And while birth is liberating, it is also messy and unpredictable, and so it is reasonable that Lent might feel messy and unpredictable too. As we participate in God’s birthing of us, we come to understand that this process cannot be directed entirely by our rational minds, cannot be purely intellectual. We cannot be removed, play the game at a distance, leave some part of us enjoying ironic detachment. We have to care, we have to feel the stakes, because it is the caring that leads to the seeing of something new, and it is the caring that motivates us to live according to the truth we see. As we heard in our Swedenborg reading:
The “Inner Recognition of Truth” That Is Faith Is Found Only in People Who Are Devoted to Caring
We only search for the truth because we care to. We can only recognize truth when it matters to us. Love precedes the water of truth, every time, love precedes the birthing. The desire to do something good creates an impetus for the seeking, creates space for the recognizing, creates motivation for the acting. And sometimes caring feels uncomfortable, even unbearable, and absolutely exhausting. Caring feels likes ants in our pants, a prickle in our brain, an ache in our heart, a cry in our soul. Caring feels messy. But it is necessary. Our devotion to caring, our commitment to being invested in the world around us, this is what leads us to an inner recognition of truth. And that truth births us into new realities. Again and again.
So, it is okay to show up as Nicodemus. Not sure but curious. Wanting to have our old ways of thinking confirmed but knowing there might be something else beyond them. Staking things out under the cover of night because the newness feels too tender to subject to the daytime. Jesus shows up to this state of being with gentle challenge and an armload of metaphors, so that we might start to understand what God is calling us to. For God so loved the world, and us…so very much.
3 “Listen to me, you descendants of Jacob, all the remnant of the people of Israel, you whom I have upheld since your birth, and have carried since you were born. 4 Even to your old age and gray hairs I am he, I am he who will sustain you. I have made you and I will carry you; I will sustain you and I will rescue you. 5 “With whom will you compare me or count me equal? To whom will you liken me that we may be compared? 6 Some pour out gold from their bags and weigh out silver on the scales; they hire a goldsmith to make it into a god, and they bow down and worship it. 7 They lift it to their shoulders and carry it; they set it up in its place, and there it stands. From that spot it cannot move. Even though someone cries out to it, it cannot answer; it cannot save them from their troubles. 8 “Remember this, keep it in mind, take it to heart, you rebels. 9 Remember the former things, those of long ago; I am God, and there is no other; I am God, and there is none like me. 10 I make known the end from the beginning, from ancient times, what is still to come. I say, ‘My purpose will stand, and I will do all that I please.’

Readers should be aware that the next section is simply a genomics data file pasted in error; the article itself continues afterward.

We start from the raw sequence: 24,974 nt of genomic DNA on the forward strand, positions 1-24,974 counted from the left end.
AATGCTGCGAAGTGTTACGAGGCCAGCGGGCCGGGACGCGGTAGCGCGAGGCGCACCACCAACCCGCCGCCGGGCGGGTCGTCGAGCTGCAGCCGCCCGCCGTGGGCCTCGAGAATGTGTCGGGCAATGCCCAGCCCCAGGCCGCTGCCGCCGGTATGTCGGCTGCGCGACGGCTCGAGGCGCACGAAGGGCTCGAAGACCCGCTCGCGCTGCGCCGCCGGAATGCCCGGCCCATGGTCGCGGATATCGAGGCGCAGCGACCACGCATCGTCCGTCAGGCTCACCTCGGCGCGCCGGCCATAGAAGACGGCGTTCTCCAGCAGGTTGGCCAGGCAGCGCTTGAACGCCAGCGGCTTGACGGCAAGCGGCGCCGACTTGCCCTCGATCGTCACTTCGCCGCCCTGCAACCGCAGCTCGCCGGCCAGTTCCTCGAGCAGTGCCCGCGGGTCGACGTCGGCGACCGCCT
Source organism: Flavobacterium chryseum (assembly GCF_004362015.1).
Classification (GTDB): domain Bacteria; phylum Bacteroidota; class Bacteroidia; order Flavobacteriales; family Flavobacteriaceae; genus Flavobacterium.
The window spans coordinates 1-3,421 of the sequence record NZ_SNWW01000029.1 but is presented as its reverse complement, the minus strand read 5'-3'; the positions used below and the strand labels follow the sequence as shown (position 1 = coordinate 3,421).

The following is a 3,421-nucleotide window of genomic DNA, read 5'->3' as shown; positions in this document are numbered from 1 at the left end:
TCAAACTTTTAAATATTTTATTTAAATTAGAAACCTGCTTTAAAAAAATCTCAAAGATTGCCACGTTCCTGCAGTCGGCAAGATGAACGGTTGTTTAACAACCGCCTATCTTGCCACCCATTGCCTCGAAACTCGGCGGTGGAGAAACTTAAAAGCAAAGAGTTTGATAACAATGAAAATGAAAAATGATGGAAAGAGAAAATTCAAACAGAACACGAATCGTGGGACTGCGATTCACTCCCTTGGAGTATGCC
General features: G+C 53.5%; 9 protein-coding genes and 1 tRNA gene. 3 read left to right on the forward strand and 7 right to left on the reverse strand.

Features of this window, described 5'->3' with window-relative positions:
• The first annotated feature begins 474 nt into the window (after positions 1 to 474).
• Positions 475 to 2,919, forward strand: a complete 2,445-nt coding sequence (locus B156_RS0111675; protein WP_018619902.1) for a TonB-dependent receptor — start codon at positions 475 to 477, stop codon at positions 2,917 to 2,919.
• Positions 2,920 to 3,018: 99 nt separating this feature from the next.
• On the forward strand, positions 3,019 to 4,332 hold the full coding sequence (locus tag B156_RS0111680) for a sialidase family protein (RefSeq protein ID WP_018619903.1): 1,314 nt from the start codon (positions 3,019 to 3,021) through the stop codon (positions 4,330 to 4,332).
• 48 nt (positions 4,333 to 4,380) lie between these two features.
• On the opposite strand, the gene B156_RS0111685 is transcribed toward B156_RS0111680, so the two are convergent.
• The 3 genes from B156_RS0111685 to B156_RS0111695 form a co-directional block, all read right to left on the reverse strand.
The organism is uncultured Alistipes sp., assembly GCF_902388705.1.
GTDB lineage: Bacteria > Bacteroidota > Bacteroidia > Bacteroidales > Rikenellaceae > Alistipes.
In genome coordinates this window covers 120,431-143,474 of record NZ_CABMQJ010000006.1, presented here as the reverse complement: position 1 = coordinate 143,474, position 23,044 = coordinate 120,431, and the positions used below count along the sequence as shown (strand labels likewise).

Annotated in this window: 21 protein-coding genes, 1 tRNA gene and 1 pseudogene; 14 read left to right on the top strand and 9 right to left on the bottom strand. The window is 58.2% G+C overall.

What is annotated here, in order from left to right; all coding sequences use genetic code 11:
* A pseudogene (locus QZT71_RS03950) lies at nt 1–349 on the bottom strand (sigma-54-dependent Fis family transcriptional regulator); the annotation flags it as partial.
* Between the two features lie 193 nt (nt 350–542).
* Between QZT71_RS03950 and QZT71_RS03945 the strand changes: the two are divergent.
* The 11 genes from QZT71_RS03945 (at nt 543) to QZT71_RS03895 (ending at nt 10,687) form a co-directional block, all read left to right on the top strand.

1 Now there was a Pharisee, a man named Nicodemus who was a member of the Jewish ruling council. 2 He came to Jesus at night and said, “Rabbi, we know that you are a teacher who has come from God. For no one could perform the signs you are doing if God were not with him.” 3 Jesus replied, “Very truly I tell you, no one can see the kingdom of God unless they are born again.” 4 “How can someone be born when they are old?” Nicodemus asked. “Surely they cannot enter a second time into their mother’s womb to be born!” 5 Jesus answered, “Very truly I tell you, no one can enter the kingdom of God unless they are born of water and the Spirit. 6 Flesh gives birth to flesh, but the Spirit gives birth to spirit. 7 You should not be surprised at my saying, ‘You must be born again.’ 8 The wind blows wherever it pleases. You hear its sound, but you cannot tell where it comes from or where it is going. So it is with everyone born of the Spirit.” 9 “How can this be?” Nicodemus asked. 10 “You are Israel’s teacher,” said Jesus, “and do you not understand these things? 11 Very truly I tell you, we speak of what we know, and we testify to what we have seen, but still you do not accept our testimony. 12 I have spoken to you of earthly things and you do not believe; how then will you believe if I speak of heavenly things? 13 No one has ever gone into heaven except the one who came from heaven—the Son of Man. 14 Just as Moses lifted up the snake in the wilderness, so the Son of Man must be lifted up, 15 that everyone who believes may have eternal life in him.” 16 For God so loved the world that he gave his one and only Son, that whoever believes in him shall not perish but have eternal life. 17 For God did not send his Son into the world to condemn the world, but to save the world through him.
Doctrine of Faith #13:
The “Inner Recognition of Truth” That Is Faith Is Found Only in People Who Are Devoted to Caring
…Caring originates in a desire to do something good. Since what is good loves what is true, this desire leads to a desire for truth and therefore to the recognition of what is true, which is faith. By these steps, in proper sequence, a desire to do something good takes form and turns into caring. This is how caring develops from its origin, which is a desire to do something good, through faith, which is a recognition of what is true, to its goal, which is caring. The goal is the doing of something.